A unique Olympic link on the cards, says Leonard Thomas
Rio could give Singapore another stirring Olympic moment
At the time, few even thought of the faraway country, and even fewer worked or travelled there.
I daresay Pele was the first genuine connection most Singaporeans had with Brazil.
Like so many around the world, Brazil came alive here the moment the 17-year-old football maestro burst onto the scene in the 1958 World Cup finals.
Much has changed since.
I know some Singaporean friends who live and work in Brazil.
Two years ago, a horde of Singaporeans embarked on a marathon journey, travelling across the globe to enjoy the 2014 World Cup finals in South America's largest country.
Next month, 25 Singapore athletes will be in battle in Brazil's glamour city Rio at the 2016 Olympic Games, threatening to forge a timeless link between the two countries.
Swimmers Joseph Schooling and Quah Zheng Wen, shooters Jasmine Ser and Teo Shun Xie and a clutch of sailors have qualified on merit for the Games - the biggest group in Singapore's Olympic history.
World championship bronze medallist Schooling is gunning for a first swim medal for Singapore and he's not discounting gold.
Our table tennis women, led by world No. 4 Feng Tianwei, is aiming to win a medal for the third successive Games.
Like a torrent, the news out of Brazil has hit preparations like a sledgehammer; the Zika virus, political upheaval, robbery, murder, kidnapping, construction delays, poor sanitation, issues with the Games Village, a sewage-stained sailing venue, unhappy locals, a stunning Russian doping scandal.
Amidst it all, our athletes have gone about their preparations with their game face on, this group are a determined lot.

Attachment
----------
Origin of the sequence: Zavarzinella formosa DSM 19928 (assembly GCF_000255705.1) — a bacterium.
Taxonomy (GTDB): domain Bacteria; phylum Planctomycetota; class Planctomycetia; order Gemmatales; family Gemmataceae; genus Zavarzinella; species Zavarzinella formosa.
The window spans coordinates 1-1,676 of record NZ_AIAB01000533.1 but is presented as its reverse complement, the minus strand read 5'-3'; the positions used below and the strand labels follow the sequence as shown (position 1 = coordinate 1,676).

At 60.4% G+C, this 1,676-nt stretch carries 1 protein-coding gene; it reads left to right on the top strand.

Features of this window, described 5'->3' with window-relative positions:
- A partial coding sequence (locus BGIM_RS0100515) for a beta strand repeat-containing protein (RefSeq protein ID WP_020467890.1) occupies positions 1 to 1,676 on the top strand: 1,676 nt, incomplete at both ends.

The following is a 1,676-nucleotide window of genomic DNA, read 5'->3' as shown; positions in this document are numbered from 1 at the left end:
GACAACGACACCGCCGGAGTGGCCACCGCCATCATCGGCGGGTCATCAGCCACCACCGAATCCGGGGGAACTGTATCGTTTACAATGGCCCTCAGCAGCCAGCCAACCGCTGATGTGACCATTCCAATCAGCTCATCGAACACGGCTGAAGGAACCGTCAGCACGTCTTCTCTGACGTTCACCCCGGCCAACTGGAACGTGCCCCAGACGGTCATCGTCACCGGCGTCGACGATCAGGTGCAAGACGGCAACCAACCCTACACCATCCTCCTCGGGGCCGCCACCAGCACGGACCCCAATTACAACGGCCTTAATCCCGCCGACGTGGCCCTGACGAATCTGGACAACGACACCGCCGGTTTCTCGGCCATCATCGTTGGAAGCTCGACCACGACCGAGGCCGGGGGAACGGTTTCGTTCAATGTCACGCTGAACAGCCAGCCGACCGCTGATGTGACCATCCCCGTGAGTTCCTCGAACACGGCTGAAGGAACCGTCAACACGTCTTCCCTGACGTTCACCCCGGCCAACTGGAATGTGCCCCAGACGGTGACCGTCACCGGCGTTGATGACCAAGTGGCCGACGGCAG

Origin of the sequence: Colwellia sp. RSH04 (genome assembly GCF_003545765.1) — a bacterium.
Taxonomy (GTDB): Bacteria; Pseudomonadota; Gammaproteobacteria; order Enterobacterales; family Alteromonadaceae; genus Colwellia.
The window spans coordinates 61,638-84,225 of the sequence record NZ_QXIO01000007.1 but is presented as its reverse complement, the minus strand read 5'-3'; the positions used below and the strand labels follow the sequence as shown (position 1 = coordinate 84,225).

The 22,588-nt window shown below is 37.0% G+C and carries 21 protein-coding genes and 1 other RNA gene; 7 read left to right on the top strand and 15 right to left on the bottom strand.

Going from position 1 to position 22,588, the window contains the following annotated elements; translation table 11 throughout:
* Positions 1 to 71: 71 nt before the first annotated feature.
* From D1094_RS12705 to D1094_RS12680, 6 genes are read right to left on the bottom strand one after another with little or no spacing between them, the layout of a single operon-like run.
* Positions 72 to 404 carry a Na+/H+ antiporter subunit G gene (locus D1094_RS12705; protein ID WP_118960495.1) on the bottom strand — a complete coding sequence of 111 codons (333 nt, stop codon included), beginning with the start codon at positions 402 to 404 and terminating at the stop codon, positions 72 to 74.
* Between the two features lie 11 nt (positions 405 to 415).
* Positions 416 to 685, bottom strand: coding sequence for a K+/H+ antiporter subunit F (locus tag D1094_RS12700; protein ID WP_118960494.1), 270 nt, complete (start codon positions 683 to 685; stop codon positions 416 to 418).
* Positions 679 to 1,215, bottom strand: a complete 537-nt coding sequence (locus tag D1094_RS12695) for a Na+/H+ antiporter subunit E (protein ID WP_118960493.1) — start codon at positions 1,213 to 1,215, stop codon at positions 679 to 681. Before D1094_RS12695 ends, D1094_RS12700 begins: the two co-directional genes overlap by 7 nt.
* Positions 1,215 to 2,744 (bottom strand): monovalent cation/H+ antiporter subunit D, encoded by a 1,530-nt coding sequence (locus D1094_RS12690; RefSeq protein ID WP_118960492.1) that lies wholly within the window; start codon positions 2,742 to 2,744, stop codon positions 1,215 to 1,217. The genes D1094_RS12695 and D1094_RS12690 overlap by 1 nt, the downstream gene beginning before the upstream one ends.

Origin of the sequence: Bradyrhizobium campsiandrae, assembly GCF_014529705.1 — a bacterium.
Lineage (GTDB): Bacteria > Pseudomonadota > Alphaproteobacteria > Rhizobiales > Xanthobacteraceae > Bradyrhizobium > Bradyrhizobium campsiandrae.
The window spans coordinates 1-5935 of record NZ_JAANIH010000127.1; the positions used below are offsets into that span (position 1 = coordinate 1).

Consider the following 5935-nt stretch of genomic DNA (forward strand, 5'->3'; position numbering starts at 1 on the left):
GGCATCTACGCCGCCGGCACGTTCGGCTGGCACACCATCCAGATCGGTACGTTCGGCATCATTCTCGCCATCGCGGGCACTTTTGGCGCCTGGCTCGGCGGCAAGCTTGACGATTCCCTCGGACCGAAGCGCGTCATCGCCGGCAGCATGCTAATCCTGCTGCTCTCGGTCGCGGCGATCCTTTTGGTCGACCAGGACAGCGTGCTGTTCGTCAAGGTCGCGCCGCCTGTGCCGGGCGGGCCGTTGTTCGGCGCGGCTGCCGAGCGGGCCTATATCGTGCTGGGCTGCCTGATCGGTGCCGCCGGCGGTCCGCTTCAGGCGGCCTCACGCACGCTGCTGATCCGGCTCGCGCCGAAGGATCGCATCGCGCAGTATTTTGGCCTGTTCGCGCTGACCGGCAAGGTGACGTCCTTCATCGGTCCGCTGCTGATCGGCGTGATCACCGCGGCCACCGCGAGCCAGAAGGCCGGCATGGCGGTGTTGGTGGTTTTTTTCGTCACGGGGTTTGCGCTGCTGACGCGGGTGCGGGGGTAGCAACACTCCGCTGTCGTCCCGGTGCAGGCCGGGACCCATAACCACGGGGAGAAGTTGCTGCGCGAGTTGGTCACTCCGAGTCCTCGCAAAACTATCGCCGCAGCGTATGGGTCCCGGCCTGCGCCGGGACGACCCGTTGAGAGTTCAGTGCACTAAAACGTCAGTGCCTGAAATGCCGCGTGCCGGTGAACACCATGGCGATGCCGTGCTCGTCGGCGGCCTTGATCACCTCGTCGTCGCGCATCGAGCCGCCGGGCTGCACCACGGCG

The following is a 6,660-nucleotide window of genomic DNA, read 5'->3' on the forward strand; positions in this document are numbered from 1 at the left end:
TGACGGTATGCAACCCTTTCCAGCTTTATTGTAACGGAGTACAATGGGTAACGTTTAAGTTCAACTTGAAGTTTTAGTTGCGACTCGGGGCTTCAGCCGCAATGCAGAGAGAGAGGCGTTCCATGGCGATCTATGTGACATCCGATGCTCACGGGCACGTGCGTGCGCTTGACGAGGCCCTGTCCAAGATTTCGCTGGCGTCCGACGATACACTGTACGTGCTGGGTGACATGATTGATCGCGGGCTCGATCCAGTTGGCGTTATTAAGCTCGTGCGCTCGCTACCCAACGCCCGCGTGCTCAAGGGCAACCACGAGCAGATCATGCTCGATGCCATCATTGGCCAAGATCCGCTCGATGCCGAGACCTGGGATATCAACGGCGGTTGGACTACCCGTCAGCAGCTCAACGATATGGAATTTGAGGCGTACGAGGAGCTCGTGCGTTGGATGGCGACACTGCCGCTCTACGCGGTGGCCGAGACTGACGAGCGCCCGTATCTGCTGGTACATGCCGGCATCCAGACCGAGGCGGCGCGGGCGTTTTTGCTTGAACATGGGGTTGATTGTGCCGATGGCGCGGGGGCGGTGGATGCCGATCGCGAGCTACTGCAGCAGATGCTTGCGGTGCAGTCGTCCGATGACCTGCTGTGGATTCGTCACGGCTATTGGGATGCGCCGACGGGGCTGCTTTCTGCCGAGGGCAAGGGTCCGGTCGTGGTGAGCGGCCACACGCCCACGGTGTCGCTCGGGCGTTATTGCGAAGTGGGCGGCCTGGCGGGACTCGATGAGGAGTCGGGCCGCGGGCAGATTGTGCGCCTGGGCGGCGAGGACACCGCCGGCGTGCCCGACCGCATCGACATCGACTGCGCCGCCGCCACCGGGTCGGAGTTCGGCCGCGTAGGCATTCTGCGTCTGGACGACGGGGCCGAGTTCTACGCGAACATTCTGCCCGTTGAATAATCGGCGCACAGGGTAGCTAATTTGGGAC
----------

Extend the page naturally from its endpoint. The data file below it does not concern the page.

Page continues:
Singaporeans will feature in seven sports in Rio - table tennis, swimming, sailing, shooting, athletics, badminton and rowing.
The New Paper kicks off its official countdown to the 2016 Olympic Games today featuring sailor Colin Cheng.
The 26-year-old has his feet firmly on the ground as he strives to achieve world-class status in Rio by finishing in the top 10 in the Laser class.
Over the course of our build-up to the opening ceremony on Aug 5, we will feature an athlete from each sport, every one of them with a unique story to tell as they set off for an Olympic adventure.
Some of them could thrill us with their exploits in Rio.
Sadly, there will be no live telecast of the Olympics for Singaporeans and it is an issue that has to be solved by the relevant parties here in time for the 2020 Tokyo Games.
Today, though, it is all about the Rio Games, now only eight days away.
Maybe Pele will light the Games cauldron, of course, he never played in the Olympics and Brazil do have a whole host of sporting champions who can carry the honour.
It is always a closely guarded secret and the organisers may well pull off a surprise over how the flame is lit. When it begins to burn, Singapore will brace itself.
Weightlifter Tan Howe Liang ensured Singapore sport will forever fondly remember Rome when he won the country's first Olympic medal with a silver in the Eternal City in 1960.
Our table tennis women struck it rich in Beijing 2008 and London 2012.
Singapore sport could forever be linked with Rio after the first Olympic Games in South America.
Who would have thought that when Pele lit up the beautiful game 56 years ago.
I want this to be an Olympics of no apologies and no regrets for Jasmine. She didn't qualify for London 2012 and competed on a wildcard, but she has qualified for Rio 2016. I saw how over the last four years she made it there step by step, the intense preparation and effort she put in to get there. My family and close friends will follow the action closely on www.results.sius. com/ which is a great site that shows the live score on a target board.
— Shooter Jasmine Ser's sister, Adrienne (above)